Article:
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This Week in History: May 7-11 | Local News

This Week in History: May 7-11 |  Local News


Tank steamer Whittier is a total wreck

Vessel owned by Union Oil Company — had made this port frequently

Crew of twenty-five escape in small boats

Goes on the rocks ten miles south of Point Arena and is badly ripped open

Made latest trip to Coos Bay last fall — Cargo of ten thousand barrels of oil is also lost

SAN FRANCISCO — The tank steamer Whittier, of the Union Oil Company, is a total loss with a cargo of 10,000 barrels of oil on the rocks ten miles south of Point Arena.

The crew of 25 escaped in small boats. The vessel was ripped so badly she settled to such an extent that salvage is impossible.

The Whittier frequently made Coos Bay and was a familiar vessel in this port. She brought oil for the Union Oil Company for this locality. The last visit of the Whittier here was last fall when she brought oil for the government which was discharged at Empire where the tank for the bar dredge Michie is located.

North Bend boys make fine record

Capture second place at Eugene field meet

Score higher than Eugene or Franklin high school team of Portland

Four members of the North Bend high school track team have returned from Eugene where they covered themselves and the school with honors in a field meet Saturday. Besides North Bend, the Eugene high school, Franklin high school of Portland and Oregon University freshmen had men entered.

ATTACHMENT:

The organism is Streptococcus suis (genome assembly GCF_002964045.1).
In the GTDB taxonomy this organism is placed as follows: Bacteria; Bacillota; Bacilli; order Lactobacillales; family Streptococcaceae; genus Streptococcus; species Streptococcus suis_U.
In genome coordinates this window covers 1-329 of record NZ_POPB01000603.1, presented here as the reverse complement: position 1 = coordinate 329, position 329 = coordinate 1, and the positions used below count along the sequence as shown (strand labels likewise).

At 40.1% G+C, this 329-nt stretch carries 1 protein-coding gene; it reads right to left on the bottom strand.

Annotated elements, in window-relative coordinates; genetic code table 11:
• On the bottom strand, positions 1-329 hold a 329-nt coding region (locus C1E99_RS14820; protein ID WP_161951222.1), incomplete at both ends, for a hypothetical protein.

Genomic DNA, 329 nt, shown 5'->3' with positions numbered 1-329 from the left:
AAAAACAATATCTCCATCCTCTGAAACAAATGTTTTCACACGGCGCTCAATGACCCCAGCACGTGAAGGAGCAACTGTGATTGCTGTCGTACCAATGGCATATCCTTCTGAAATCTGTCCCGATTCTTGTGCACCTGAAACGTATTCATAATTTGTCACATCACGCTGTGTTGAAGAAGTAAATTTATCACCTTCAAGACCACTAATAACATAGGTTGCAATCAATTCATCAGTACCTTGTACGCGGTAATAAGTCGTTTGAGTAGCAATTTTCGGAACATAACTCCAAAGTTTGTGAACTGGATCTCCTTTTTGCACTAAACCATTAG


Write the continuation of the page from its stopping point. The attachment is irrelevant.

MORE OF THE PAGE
The meet was won by the university freshmen, but North Bend was second with 21 points, while Franklin high had but 14 and Eugene only 13 points.

Lloyd Balcom won the mile run in 5:02, seventeen seconds faster than the time made in the Coos county high school meet last year.

Trygve Kjelland won first in the javelin, second in the discus, third in the broad jump and third in the shot put.

Irvin Shriver won second in the 220-yard dash and second in the broad jump.

New hotel at North Bend is opened today

Dinner will be served to a large number this evening and dance will be given

First National Bank of North Bend is builder

That institution is now located in handsome quarters at the front of the structure

Beautiful furnishings and artistic architecture and interior admired — distinguished guests are here

The Hotel North Bend was formally opened this morning in North Bend, in tie to accommodate a number of early arrivals who came on the morning train to be present at the opening. Among these are Fred Lockley of the Oregon Journal and Senator Norblad PD Partridge, DA Dinsmoor, who came from Olds, Wortman & King in Portland; JE Tourtellotte, the architect who designed the hotel; CG Hedges, of the firm of Hedges & Huls, contractors who erected the building, and SP Melford of Venice, Cal., a friend of the proprietors.

‘Pre’ lowers US 5,000 meter record

EUGENE (UPI) — Oregon’s Steve Prefontaine set an American 5,000-meter record in warming up for the summer Olympics Saturday as the Ducks defeated Washington State 99-63 in a Pacific-8 track meet.

Prefontaine’s 13:29.8 bettered his old mark of 13:30.4 set in 1971. The Duck junior also broke the meet three-mile record at 13:04, topping the old standard of 13:12.8 he set in 1970.

Gold Beach names Siler to head grid fortunes

GOLD BEACH — A two-time Rose Bowl quarterback with the University of Washington has been named the new head football coach at Gold Beach High School, announced Edsel Colvin, Superintendent of schools.

William A. “Bill” Siler, who currently is coaching at Yucaipa, Calif., HS, was named Thursday by Colvin to succeed Tery Mero in the grid post after the latter resigned earlier this year.